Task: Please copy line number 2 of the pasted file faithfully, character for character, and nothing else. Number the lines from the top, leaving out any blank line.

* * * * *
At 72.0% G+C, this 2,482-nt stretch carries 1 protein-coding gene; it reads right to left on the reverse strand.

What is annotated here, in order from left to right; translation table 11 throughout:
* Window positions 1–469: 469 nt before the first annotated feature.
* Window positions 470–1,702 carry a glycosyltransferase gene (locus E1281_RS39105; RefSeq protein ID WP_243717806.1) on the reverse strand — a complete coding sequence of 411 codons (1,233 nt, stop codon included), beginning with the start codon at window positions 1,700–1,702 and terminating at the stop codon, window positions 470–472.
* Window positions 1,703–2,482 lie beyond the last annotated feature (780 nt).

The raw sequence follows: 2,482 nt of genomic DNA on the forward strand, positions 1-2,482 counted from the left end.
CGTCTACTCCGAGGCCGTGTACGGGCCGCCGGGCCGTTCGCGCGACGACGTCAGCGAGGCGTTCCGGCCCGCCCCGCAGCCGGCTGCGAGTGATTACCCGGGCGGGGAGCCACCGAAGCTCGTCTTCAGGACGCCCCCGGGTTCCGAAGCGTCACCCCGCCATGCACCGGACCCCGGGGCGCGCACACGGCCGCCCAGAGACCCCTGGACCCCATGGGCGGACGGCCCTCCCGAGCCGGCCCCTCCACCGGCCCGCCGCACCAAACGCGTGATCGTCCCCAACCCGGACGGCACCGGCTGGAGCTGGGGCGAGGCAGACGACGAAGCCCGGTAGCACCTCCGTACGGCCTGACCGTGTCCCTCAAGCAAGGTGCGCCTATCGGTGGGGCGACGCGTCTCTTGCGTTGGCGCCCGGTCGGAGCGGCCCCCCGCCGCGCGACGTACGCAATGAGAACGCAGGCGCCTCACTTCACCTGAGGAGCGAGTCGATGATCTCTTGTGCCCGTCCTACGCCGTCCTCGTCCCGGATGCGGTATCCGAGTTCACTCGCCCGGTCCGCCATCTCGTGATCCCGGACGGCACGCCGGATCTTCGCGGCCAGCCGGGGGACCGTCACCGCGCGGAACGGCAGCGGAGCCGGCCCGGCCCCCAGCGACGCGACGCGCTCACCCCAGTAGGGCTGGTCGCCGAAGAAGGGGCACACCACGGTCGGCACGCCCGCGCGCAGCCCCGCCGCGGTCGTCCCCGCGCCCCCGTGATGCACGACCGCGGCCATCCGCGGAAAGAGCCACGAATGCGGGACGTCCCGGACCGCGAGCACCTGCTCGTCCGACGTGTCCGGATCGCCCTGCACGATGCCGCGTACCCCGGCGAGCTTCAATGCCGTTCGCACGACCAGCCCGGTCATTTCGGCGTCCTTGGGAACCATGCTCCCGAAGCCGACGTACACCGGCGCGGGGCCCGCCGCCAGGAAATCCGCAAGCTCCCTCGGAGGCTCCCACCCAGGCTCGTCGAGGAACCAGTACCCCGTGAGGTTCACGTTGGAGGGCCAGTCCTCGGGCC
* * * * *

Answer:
What is annotated here, in order from left to right; translation table 11 throughout: